Pulham mums mix business with family

They met through attending antenatal classes and toddler groups at a south Norfolk village.But a group of mothers are proving that it is possible to balance childcare with entrepreneurship after setting up their own individual businesses since the turn of the year.

They met through attending antenatal classes and toddler groups at a south Norfolk village.

But a group of mothers are proving that it is possible to balance childcare with entrepreneurship after setting up their own individual businesses since the turn of the year.

Five women from the Pulhams, near Diss, are showing that new enterprise is possible during the recession after creating the start up companies from their own homes.

Since January, Pulham Market and Pulham St Mary have witnessed the opening of an online second hand children's clothing and toy emporium, an interior design service, fancy dress and seamstress shop, and PR company.


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The new wave of businesses in the small Norfolk villages comes after the five mothers, who all have two children each between the ages of six years and 10 months, decided against returning to fulltime work.

The businesswomen yesterday said they hoped to show others that it was possible to turn their stereotypical homemaker roles into cash generators.

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Kerri Worrall, 31, who took voluntary redundancy earlier this year to set up Lantern PR and Design consultancy, said it was a 'phenomenon' to have so many new enterprises in the area.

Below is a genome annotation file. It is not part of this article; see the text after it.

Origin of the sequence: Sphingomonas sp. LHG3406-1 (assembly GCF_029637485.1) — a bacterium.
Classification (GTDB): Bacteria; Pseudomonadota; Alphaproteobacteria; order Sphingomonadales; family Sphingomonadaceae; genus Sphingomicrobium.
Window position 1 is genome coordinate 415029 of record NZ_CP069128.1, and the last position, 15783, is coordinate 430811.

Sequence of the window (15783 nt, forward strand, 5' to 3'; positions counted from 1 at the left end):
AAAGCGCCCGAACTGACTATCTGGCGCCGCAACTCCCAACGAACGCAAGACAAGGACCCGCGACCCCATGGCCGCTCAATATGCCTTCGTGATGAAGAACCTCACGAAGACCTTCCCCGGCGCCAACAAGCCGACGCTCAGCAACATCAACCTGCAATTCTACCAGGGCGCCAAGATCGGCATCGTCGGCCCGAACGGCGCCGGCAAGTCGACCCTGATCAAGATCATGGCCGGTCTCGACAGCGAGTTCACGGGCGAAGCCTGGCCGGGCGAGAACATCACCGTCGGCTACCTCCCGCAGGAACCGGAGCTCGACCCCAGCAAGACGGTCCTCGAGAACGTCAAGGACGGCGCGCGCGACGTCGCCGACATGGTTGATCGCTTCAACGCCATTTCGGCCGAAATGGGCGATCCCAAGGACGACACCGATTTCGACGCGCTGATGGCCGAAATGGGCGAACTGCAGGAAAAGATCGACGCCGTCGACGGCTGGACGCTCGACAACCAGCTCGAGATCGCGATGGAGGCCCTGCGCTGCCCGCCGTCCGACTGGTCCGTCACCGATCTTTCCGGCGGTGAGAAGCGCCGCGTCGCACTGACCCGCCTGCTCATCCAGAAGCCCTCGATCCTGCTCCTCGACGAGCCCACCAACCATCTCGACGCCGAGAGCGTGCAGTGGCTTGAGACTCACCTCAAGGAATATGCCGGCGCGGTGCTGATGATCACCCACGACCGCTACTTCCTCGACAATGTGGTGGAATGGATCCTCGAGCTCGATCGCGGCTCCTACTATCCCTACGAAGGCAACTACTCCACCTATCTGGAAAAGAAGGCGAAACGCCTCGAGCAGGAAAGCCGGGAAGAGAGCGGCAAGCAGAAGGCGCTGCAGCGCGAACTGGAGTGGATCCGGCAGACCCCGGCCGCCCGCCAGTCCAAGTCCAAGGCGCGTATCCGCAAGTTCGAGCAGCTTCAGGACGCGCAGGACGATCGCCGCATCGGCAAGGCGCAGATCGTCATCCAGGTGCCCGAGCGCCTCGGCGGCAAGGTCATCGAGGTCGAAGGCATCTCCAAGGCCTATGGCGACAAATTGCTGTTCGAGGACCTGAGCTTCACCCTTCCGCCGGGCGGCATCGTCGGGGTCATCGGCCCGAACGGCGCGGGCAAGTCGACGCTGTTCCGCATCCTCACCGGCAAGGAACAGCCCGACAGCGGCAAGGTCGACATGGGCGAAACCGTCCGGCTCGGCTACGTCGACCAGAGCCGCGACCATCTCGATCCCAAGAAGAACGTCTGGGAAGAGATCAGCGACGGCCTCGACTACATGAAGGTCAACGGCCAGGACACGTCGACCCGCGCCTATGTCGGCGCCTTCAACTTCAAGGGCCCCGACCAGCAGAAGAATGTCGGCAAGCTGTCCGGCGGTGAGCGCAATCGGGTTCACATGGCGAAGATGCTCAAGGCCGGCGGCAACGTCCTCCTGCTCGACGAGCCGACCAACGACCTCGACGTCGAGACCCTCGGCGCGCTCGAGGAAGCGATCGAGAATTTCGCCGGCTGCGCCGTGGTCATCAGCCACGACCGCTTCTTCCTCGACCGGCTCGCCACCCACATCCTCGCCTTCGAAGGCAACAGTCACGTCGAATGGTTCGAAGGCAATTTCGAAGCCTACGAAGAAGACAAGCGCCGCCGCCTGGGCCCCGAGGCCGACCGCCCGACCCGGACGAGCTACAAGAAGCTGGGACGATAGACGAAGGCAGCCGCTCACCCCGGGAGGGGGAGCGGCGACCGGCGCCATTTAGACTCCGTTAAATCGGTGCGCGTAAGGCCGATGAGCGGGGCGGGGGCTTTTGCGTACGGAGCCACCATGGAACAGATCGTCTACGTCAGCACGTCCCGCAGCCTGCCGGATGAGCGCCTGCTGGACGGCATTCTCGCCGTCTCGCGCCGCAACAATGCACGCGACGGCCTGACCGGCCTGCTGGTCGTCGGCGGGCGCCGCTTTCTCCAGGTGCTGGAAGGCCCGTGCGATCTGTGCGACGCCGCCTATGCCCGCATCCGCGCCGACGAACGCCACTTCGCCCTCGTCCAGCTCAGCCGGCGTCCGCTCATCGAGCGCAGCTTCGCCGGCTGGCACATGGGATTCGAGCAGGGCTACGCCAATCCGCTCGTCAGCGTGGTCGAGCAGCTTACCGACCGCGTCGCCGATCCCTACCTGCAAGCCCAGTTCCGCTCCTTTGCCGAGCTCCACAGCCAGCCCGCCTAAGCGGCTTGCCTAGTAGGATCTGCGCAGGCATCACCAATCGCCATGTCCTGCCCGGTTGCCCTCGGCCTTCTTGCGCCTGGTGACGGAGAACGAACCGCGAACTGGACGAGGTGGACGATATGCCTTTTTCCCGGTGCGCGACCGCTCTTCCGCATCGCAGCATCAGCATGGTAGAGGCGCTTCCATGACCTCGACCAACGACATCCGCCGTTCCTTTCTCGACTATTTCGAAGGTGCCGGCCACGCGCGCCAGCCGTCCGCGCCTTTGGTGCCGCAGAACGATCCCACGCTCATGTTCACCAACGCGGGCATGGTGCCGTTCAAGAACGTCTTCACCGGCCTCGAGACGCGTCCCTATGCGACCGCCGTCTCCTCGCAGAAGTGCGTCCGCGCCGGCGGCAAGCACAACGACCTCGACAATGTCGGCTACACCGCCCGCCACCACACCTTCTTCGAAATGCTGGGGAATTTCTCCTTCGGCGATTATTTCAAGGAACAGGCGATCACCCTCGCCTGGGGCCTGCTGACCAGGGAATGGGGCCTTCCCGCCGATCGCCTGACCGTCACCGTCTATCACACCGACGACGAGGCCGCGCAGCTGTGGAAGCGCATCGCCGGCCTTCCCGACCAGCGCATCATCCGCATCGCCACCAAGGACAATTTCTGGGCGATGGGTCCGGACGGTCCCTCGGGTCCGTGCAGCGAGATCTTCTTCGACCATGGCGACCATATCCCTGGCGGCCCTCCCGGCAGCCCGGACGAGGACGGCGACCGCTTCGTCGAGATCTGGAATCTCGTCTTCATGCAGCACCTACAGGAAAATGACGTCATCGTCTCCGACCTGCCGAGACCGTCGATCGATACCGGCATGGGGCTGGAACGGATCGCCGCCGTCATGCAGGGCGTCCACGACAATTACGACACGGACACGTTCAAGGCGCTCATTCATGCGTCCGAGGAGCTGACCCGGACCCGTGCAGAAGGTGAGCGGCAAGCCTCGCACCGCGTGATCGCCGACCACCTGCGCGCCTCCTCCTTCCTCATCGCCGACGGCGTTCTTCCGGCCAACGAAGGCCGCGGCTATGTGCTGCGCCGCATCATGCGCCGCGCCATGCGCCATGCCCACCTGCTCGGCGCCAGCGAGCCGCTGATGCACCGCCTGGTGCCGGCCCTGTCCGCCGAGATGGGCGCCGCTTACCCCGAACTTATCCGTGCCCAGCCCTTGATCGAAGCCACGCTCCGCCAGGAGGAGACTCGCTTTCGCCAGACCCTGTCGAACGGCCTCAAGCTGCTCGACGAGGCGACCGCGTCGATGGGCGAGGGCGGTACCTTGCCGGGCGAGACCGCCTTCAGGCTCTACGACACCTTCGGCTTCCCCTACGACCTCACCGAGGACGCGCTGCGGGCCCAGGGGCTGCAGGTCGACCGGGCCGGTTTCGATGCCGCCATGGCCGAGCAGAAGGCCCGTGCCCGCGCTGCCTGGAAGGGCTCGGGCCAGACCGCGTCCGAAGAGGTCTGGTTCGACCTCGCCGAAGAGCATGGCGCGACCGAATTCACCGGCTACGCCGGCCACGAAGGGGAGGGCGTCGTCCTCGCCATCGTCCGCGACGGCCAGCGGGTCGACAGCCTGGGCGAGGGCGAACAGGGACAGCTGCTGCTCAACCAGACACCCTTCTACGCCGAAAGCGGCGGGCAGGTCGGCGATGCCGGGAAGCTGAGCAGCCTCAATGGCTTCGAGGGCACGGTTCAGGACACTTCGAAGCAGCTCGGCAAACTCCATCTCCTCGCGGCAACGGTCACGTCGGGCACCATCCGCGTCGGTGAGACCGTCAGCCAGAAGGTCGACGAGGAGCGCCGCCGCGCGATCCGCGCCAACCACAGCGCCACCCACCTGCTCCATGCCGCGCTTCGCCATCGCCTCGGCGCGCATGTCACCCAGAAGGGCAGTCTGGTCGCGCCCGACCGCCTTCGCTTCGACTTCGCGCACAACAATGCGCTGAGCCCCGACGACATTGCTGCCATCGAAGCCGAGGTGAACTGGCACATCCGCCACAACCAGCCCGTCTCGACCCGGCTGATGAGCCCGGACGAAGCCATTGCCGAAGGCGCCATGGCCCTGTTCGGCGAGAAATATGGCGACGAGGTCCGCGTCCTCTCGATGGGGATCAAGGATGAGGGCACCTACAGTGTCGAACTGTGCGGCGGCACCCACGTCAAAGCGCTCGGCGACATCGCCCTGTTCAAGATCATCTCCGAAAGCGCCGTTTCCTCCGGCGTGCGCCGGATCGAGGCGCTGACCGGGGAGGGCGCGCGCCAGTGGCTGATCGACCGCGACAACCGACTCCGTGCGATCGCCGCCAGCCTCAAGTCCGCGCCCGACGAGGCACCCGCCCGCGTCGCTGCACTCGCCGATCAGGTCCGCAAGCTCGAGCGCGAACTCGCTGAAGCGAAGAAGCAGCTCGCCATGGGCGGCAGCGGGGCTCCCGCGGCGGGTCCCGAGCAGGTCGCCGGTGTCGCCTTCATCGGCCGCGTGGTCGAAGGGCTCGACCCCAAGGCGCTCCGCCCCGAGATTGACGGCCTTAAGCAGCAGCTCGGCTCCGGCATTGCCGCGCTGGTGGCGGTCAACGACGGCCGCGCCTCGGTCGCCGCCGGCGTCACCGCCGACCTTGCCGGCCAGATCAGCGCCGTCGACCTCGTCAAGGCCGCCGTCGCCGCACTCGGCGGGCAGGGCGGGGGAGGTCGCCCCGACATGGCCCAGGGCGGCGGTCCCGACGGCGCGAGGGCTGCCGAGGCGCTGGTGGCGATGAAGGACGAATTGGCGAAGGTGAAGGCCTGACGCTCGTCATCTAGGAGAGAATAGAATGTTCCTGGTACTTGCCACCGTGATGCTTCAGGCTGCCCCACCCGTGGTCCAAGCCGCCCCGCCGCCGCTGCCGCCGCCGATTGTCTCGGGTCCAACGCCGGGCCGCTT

'The two villages are so unusual. There are so many people in business for themselves. It is a social and vibrant community and it is so easy to make contacts and there is so much support here,' she said.

Donna Eaton and Clare Crane, both 32, set up the Raggy Dolls nearly new clothing and toy website in March, and spend their working time selling their wares at local mother and toddler groups and coffee mornings.

Mrs Crane, a former business development manager, said the Pulham mothers had been sharing advice and expertise about their new business ventures.

'It is has been hard work to set it up, but any new business is. We were quite business driven before we had children and had good careers and it is not easy to drop all of that,' she said.

Mrs Eaton, a former accountant, added that it was nice to be at home with the children and earn a living at the same time.

Tracy McCarron-Row a former tax office manager, set up Gladrags Interiors in January after completing a professional interior design diploma last year. The 38-year-old said it was never too late to learn new skills.

'I think it is so exciting that women are not sitting back and saying that all they can be is a mother. I love being a mum, but in the credit crisis we cannot afford child care and we do not want to be without our kids all the time,' she said.

Fellow mother-of-two Claire Lowe set up Kidz Fancy Pantz in The Gables Yard, Pulham Market, after struggling to find a Halloween costume for her youngest son. She said it was 'fantastic' to work around her family life.

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